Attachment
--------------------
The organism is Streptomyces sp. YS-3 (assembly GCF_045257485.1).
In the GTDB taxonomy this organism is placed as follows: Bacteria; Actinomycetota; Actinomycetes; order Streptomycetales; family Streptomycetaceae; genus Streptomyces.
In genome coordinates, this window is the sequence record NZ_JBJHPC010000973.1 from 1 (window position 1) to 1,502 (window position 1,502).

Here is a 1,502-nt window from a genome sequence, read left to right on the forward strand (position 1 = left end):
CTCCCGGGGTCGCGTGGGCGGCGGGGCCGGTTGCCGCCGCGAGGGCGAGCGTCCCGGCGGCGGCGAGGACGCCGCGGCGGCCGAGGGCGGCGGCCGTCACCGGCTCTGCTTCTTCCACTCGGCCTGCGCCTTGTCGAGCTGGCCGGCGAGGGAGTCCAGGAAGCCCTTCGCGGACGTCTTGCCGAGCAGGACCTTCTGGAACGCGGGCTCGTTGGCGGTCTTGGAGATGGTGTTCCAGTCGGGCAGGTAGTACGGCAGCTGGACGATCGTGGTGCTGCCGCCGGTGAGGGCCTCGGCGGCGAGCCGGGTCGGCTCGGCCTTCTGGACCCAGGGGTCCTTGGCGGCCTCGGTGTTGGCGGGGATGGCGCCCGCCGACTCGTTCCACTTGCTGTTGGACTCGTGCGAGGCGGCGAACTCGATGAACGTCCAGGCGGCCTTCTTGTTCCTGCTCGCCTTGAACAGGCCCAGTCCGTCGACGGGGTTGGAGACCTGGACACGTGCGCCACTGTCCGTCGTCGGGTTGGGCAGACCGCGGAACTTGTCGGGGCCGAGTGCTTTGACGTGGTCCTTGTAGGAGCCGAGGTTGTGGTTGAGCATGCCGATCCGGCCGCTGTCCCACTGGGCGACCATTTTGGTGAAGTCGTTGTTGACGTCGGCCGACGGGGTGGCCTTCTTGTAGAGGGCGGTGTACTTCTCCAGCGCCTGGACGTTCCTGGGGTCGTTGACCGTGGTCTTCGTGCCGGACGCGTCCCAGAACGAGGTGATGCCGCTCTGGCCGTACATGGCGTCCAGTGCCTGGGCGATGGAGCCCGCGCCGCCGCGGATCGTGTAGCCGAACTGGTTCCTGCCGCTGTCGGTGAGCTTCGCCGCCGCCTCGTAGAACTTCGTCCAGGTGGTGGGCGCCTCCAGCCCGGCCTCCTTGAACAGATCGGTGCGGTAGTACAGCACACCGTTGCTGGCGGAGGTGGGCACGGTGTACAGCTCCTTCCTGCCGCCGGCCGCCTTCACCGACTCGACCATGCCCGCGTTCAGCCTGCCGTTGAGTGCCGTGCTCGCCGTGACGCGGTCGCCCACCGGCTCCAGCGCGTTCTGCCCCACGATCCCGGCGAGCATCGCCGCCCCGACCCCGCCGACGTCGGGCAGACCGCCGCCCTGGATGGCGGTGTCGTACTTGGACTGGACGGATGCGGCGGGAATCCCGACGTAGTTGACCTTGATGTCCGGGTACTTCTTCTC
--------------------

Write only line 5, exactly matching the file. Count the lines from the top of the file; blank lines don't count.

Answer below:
CTCCCGGGGTCGCGTGGGCGGCGGGGCCGGTTGCCGCCGCGAGGGCGAGCGTCCCGGCGGCGGCGAGGACGCCGCGGCGGCCGAGGGCGGCGGCCGTCACCGGCTCTGCTTCTTCCACTCGGCCTGCGCCTTGTCGAGCTGGCCGGCGAGGGAGTCCAGGAAGCCCTTCGCGGACGTCTTGCCGAGCAGGACCTTCTGGAACGCGGGCTCGTTGGCGGTCTTGGAGATGGTGTTCCAGTCGGGCAGGTAGTACGGCAGCTGGACGATCGTGGTGCTGCCGCCGGTGAGGGCCTCGGCGGCGAGCCGGGTCGGCTCGGCCTTCTGGACCCAGGGGTCCTTGGCGGCCTCGGTGTTGGCGGGGATGGCGCCCGCCGACTCGTTCCACTTGCTGTTGGACTCGTGCGAGGCGGCGAACTCGATGAACGTCCAGGCGGCCTTCTTGTTCCTGCTCGCCTTGAACAGGCCCAGTCCGTCGACGGGGTTGGAGACCTGGACACGTGCGCCACTGTCCGTCGTCGGGTTGGGCAGACCGCGGAACTTGTCGGGGCCGAGTGCTTTGACGTGGTCCTTGTAGGAGCCGAGGTTGTGGTTGAGCATGCCGATCCGGCCGCTGTCCCACTGGGCGACCATTTTGGTGAAGTCGTTGTTGACGTCGGCCGACGGGGTGGCCTTCTTGTAGAGGGCGGTGTACTTCTCCAGCGCCTGGACGTTCCTGGGGTCGTTGACCGTGGTCTTCGTGCCGGACGCGTCCCAGAACGAGGTGATGCCGCTCTGGCCGTACATGGCGTCCAGTGCCTGGGCGATGGAGCCCGCGCCGCCGCGGATCGTGTAGCCGAACTGGTTCCTGCCGCTGTCGGTGAGCTTCGCCGCCGCCTCGTAGAACTTCGTCCAGGTGGTGGGCGCCTCCAGCCCGGCCTCCTTGAACAGATCGGTGCGGTAGTACAGCACACCGTTGCTGGCGGAGGTGGGCACGGTGTACAGCTCCTTCCTGCCGCCGGCCGCCTTCACCGACTCGACCATGCCCGCGTTCAGCCTGCCGTTGAGTGCCGTGCTCGCCGTGACGCGGTCGCCCACCGGCTCCAGCGCGTTCTGCCCCACGATCCCGGCGAGCATCGCCGCCCCGACCCCGCCGACGTCGGGCAGACCGCCGCCCTGGATGGCGGTGTCGTACTTGGACTGGACGGATGCGGCGGGAATCCCGACGTAGTTGACCTTGATGTCCGGGTACTTCTTCTC